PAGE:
Monday, June 14, 2010

GNAGB, Again, Again

I am 47, and yet at the moment I am relating to people a bit older. You see the send off dinner for my colleague was at Dougies/Teaneck from 5 PM till 6:30. Dinner. There was salad and main dish and desert. Dinner. It was filling. The dinner followed a double header: one test proctored, one test taken by my class. I wrote about ten recommendations, down from my starting list of about sixty. Fourteen to go (not counting those yet to appear). At 3:30 I met my kind colleague Anthony Di Bartolo to ride over to the dinner (I went despite aveilut - as a tribute to Tony M). Then I rode and bussed and walked my way home, doing some errands and work along the way and turned in to bed at a little after nine. Dinner was done hours before. Dinner. It was time for sleep. And now at midnight I am up, here with my thoughts, my computer, and you.

The Rambam lived by the mantra he shared, "Take wisdom where you find it."

At last night's Tony awards, a crying Viola Davis expressed her affection for all the women who competed in her category and then said,"I don't believe in luck, I believe in the presence of God in my life."
Recently I heard a single female get up their nerve and ask a long married woman what it's like. The veteran replied by listing many components of marriage and saying that in the end "it beats being single by this (marking an inch between her thumb and forefinger) much.'' (This thought, it seems, approaches the prospect from a utilitarian point of view, with G-d, and duty, and children aside.)

A couple of posts ago I shared some excerpts from rules for life. Here's one from the cutting room floor: If you see two people in an ongoing marriage and one seems pathological, the odds are the other has matching stuff.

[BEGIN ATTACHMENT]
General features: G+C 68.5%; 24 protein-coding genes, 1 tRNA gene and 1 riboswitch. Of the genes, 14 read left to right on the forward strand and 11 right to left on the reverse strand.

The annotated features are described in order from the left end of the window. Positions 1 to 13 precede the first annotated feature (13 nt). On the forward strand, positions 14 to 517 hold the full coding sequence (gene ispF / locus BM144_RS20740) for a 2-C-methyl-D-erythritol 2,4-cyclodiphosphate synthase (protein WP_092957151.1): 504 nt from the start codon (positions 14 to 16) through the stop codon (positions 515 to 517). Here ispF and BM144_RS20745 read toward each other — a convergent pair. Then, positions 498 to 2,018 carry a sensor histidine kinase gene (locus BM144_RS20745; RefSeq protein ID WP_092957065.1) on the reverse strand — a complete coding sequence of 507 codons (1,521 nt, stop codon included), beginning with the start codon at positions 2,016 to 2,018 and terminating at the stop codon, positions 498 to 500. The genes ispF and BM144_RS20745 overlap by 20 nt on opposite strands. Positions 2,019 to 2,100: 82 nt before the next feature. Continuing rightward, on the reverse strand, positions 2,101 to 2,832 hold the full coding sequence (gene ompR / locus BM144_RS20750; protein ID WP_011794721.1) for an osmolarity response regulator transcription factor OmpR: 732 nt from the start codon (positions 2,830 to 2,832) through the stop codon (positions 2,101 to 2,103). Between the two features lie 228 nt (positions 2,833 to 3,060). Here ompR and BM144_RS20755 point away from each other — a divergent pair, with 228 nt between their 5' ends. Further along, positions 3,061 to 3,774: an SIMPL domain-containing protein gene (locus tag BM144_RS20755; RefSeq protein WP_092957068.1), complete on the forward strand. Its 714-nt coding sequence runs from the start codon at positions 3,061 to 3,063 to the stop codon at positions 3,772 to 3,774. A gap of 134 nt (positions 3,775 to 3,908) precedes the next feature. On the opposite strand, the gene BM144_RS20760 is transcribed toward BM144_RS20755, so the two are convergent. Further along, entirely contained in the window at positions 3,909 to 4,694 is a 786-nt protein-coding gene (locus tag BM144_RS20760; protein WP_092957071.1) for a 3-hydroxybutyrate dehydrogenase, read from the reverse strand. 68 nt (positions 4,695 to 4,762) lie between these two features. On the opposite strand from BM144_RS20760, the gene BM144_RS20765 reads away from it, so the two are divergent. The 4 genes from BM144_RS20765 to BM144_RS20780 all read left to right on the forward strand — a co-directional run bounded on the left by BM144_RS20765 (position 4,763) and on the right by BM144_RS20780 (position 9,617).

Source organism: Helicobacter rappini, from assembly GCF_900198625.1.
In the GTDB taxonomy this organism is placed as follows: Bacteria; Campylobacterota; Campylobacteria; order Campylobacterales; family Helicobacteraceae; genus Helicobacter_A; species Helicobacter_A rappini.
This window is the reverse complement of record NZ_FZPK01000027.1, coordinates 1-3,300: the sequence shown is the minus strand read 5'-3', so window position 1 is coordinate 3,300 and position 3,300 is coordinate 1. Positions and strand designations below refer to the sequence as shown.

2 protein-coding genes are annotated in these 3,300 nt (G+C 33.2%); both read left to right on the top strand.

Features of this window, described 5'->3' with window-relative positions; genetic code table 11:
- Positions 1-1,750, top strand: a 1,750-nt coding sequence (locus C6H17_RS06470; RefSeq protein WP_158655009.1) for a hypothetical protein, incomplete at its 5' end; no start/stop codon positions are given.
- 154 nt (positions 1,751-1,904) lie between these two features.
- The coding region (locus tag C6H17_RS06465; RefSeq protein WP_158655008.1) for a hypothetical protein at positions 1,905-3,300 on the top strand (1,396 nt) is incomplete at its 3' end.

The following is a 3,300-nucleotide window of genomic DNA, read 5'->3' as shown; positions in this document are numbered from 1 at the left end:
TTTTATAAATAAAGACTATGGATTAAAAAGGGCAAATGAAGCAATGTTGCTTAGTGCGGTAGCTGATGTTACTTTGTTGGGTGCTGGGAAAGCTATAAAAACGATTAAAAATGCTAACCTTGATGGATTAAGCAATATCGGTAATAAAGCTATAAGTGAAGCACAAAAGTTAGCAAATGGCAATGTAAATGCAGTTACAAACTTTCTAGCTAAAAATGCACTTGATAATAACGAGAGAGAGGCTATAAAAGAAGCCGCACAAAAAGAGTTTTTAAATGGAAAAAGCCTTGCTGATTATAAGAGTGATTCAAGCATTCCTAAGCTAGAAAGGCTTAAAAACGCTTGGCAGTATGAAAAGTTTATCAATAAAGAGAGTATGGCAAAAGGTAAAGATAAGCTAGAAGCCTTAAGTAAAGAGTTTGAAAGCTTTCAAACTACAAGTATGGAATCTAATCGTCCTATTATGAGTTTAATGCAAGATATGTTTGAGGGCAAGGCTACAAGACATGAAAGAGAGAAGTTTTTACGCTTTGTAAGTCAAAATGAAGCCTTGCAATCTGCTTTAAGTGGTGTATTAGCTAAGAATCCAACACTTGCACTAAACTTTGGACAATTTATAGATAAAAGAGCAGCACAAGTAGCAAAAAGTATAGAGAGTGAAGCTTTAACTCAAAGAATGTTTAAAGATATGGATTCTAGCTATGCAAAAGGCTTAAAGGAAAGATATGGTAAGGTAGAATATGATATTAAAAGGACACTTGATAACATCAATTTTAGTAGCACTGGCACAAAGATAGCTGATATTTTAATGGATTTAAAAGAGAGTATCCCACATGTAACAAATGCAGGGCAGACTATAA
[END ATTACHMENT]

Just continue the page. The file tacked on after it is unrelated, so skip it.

Allen Wheelis said that there's no such thing as individuals, only fragments of families. That sentiment resonates for me, it all goes back to family. The two adult speakers at my school's annual graduations are the principal and the parent of a graduate. On this past Thursday night both speakers referenced their families, which is to say their own selves, in their words to the graduates.

The principal recalled when his oldest son graduated high school. He said he realized at that moment that his life would never be the same. And he reflected - beautifully - that just as a home is never the same once a child leaves, a school is never the same once a class leaves. He told the graduates that as they move on, and we few adults stay back in high school, they will be missed.

The key note speaker told the story of a young man who was selected by the Nazis to live. He saw that his friend of the same age was sent to the other line, to die. He left his lifeline and told the officers, "Maybe you didn't notice; he is the same age as me. He deserves to live too." You could call it luck or you could call it the presence of G-d in his life, this man lived to tell the tale.

That man was the father of the gentleman giving the graduation speech, the grandfather of one of our graduates. The speaker blessed the young men and women leaving the safe confines of high school to be like his father; to never live only for themselves, even when that meant risking their very lives. To me, a wow.

Good night and G-d bless
You, you, and you - and me too
Good night and G-d bless
All of the people I love
Actively and passively


Blogger kishke said...

The veteran replied by listing many components of marriage and saying that in the end "it beats being single by this (marking an inch between her thumb and forefinger) much.''

But how would she know? Seeing that she's not single and hasn't been for a long time.

June 20, 2010 at 11:43 AM  
Blogger rabbi neil fleischmann said...

Valid point - my guess is that she was talking about her memory/conception of her own experience.

June 20, 2010 at 1:34 PM  

Post a Comment

<< Home